Decadron® Injection

(dexamethasone sodium phosphate, MSD)


Keep this leaflet. You may want to read it again.

What is in your injection?

Active ingredient

The active ingredient in Decadron Injection is Dexamethasone Sodium Phosphate EP.

Decadron Injection is available as a colourless solution containing the equivalent of 3.3 mg dexamethasone per millilitre.

Other ingredients

Creatinine, methyl hydroxybenzoate EP, propyl hydroxybenzoate EP, sodium citrate EP, sodium metabisulphite EP, sodium hydroxide EP, water for injections EP.

Decadron injection is supplied in vials containing 2 ml.

How does your medicine work?

The active ingredient in your medicine is dexamethasone sodium phosphate. This belongs to a group of medicines known as steroids (specifically known as corticosteroids).

Corticosteroids do occur naturally in the body and help to maintain health and well-being. Synthetic steroids such as dexamethasone work by mimicking some of their actions to treat disease.

Who makes your medicine?

Decadron Injection is made by Merck Sharp & Dohme Laboratories-Chibret, Boulevard Etienne, Clementel, Clermont-Ferrand, France, or Merck & Co., Inc., West Point, Pennsylvania, USA, for Merck Sharp & Dohme Limited, Hoddesdon, Hertfordshire, UK, who hold the Product Licence in the UK and the Product Authorisation in Ireland.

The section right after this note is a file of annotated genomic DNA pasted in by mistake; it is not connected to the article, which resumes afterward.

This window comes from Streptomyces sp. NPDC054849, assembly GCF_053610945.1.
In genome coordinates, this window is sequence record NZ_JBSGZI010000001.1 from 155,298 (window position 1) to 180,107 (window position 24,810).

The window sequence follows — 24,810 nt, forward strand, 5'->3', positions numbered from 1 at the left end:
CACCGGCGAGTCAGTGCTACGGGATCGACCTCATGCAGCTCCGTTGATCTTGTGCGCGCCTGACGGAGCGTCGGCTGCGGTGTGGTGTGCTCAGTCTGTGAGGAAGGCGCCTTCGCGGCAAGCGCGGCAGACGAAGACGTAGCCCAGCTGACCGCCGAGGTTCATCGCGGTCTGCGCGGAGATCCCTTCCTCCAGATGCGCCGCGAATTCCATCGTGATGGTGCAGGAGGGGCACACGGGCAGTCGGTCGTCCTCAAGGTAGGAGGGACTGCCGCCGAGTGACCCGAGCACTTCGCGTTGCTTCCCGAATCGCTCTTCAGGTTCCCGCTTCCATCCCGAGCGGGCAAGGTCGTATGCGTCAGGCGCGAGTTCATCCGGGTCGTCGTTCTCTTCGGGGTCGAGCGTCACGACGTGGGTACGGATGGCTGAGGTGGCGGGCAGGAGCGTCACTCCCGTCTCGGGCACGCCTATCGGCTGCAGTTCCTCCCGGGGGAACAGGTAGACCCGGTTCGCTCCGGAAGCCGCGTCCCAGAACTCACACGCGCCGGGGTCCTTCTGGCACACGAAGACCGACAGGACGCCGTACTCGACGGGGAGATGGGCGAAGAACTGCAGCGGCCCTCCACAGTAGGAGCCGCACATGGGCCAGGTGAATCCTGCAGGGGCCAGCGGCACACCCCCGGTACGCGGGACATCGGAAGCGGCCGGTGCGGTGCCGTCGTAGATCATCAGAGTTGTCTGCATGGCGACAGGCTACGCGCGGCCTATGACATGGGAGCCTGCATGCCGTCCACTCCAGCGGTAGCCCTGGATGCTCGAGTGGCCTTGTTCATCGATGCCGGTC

Why do you need to take this medicine?

Corticosteroids are given to patients for a variety of conditions where their abilities to reduce inflammation and suppress the immune system are valuable. These conditions may include Crohn's disease, asthma, shock, anaphylaxis, tuberculosis, arthritis, osteoarthritis, and skin disorders including acne. Decadron Injection is usually given to patients unable to take a tablet form of the medicine. Your doctor will be able to explain your condition more fully.

Are there some people who should not be given this medicine?

Yes; you should not be given Decadron Injection if:

  • You are or think you may be pregnant.
  • You are planning to become pregnant.
  • You are breast-feeding.
  • You have an infection, including one which could have been caused by a fungus (e.g. thrush), which is not being treated. However, your doctor may decide to treat you with 'Decadron' under certain circumstances.
  • You have had a bad allergic reaction to this or similar medicines, or to any of the ingredients in the past.
  • You are allergic to sulphites.

If you think any of these apply to you, tell your doctor.

What else should you know about taking Decadron? IMPORTANT: Patients taking Decadron should avoid, if possible, close personal contact with people suffering from chickenpox/shingles or measles. If you think you may have been exposed to either disease, it is vital that you inform your doctor immediately. You should also tell your doctor whether or not you have had common infectious diseases such as measles or chickenpox and of any vaccinations you have had. If

you develop either disease, you will need specialist treatment from your doctor.

Your doctor should use Decadron Injection with care If:

  • You have recently suffered from a heart attack.
  • You have tuberculosis.